- These abnormal rains were caused by the Indian Ocean dipole, a phenomenon accentuated by climate change.
Previous Locust Attacks In India
- The first swarms were sighted along the India-Pakistan border on 11th April 2020, months ahead of the usual time of arrival.
- Agriculture Ministry’s Locust Warning Organization (LWO) reported the first sightings in Rajasthan’s Sri Ganganagar and Jaisalmer districts.
- In India, locusts are sighted normally during July- October along the Pakistan border.
- In 2019, parts of Western Rajasthan and Northern Gujarat reported swarms that caused damage to growing rabi crops.
- These were the first swarms reported in India since 1997.
Role of the United Nations in Locust Control
- The United Nations’ response to locust attack control is multi-agency in nature. While the immediate sector at risk is food security, climate change plays an exacerbating role.
- One of UNEP’s roles is to disseminate the latest science on emerging climate trends to inform cross-sectorial policies and ensure resilience is built in the relevant sectors.
- The role of the World Meteorological Organization is to forecast the more immediate weather changes that may exacerbate the locusts’ attacks.
- The World Health Organization’s role is to classify potential risks of different chemical agents to enable governments to invest in the safest one.
- One of the mandates of the Food and Agricultural Organizations is to provide information on the general locust situation and to give timely warnings and forecasts to those countries in danger of invasion. The organization operates a centralized desert locust information service.
India’s Response to Locust Swarms
- Locust Watch Centres are warning farmers of the speculated movement of the locust swarms. Also, the use of organophosphate chemicals with ultra-Low volume sprayers is a method to control the locust swarms attack. ‘Chlorpyriphos’ is being reserved in certain cities as it is effective in controlling a variety of insects following ministries are keeping the charge of the locust attacks:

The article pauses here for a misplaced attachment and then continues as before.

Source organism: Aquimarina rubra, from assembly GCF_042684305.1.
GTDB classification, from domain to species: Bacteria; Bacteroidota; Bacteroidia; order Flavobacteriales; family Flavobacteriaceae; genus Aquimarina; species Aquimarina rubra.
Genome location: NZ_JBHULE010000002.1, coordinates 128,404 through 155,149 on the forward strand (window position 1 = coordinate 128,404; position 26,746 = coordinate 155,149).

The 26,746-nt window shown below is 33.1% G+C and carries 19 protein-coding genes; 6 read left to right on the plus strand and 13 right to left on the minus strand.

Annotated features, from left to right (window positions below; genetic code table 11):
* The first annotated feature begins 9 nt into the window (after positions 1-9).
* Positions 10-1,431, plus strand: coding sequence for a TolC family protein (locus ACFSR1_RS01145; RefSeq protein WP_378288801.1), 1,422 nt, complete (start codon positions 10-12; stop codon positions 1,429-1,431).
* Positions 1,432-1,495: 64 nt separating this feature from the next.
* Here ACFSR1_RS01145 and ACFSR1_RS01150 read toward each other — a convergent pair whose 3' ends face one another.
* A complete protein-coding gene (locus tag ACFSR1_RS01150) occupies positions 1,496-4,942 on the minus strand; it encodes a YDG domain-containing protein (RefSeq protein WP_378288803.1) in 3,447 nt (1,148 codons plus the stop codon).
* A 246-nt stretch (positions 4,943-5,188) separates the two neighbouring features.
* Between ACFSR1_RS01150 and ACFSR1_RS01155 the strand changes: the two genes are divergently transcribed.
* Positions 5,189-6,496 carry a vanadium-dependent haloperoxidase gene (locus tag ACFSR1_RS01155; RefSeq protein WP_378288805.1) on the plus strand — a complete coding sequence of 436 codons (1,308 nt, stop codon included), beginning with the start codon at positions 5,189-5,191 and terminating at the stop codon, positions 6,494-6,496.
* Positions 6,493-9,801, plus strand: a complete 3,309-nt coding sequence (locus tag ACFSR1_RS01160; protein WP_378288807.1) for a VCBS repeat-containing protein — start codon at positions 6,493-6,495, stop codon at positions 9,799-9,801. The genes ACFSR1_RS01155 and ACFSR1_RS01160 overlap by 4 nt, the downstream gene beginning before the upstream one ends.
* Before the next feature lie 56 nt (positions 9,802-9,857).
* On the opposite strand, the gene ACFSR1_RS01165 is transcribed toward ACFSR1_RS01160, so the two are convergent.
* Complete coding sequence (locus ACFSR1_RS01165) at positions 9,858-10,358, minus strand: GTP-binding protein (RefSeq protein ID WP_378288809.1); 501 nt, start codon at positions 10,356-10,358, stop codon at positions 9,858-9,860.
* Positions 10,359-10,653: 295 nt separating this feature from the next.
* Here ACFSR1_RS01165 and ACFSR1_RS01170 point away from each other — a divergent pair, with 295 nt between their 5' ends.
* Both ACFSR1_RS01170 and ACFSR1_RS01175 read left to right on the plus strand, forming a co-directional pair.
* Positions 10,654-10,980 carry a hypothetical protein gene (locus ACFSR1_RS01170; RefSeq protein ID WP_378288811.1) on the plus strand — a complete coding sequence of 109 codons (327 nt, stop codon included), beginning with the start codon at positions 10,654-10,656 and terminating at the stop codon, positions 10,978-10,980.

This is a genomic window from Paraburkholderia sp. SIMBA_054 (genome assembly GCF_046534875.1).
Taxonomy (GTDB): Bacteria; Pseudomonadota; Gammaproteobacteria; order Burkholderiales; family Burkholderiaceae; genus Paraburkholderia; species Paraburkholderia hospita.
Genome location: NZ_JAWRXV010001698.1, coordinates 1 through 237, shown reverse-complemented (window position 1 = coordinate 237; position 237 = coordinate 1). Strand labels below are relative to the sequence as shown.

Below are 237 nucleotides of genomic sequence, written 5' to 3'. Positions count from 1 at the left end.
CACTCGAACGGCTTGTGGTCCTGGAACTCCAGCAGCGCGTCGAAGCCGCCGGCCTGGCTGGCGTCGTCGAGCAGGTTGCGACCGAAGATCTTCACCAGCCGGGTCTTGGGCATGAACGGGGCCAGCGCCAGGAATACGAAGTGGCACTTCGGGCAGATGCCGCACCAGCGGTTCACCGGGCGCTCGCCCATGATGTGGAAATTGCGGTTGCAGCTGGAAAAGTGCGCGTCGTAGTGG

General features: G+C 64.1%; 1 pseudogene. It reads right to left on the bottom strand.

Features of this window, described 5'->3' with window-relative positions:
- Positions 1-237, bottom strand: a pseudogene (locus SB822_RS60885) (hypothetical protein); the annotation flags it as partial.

- Ministry of Agriculture and Farmers Welfare, Department of Agriculture, Cooperation and Farmers Welfare
- Ministry of External Affairs
- Ministry of Home Affairs
- Ministry of Defence
- Ministry of Earth Sciences
- Ministry of Civil Aviation and
- Ministry of Communications
- The role of stakeholders like State Governments, State Health Department and farmers, is equally important. The government is making use of drones to track the locust swarms movements. The other things used to contain the attack are:
- Satellite-derived tools
- Special fire-tenders and
- Sprayers at pre-identified border locations
- Controlling desert locust swarms primarily uses organophosphate chemicals by vehicle-mounted and aerial sprayers, and to a lesser extent by knapsack and hand-held sprayers.
- Extensive research is ongoing regarding biological control and other means of non-chemical control with the current focus on pathogens and insect growth regulators. Control by natural predators and parasites so far is limited since locusts can quickly move away from most natural enemies.
- While people and birds often eat locusts, this is not enough to significantly reduce population levels over large areas.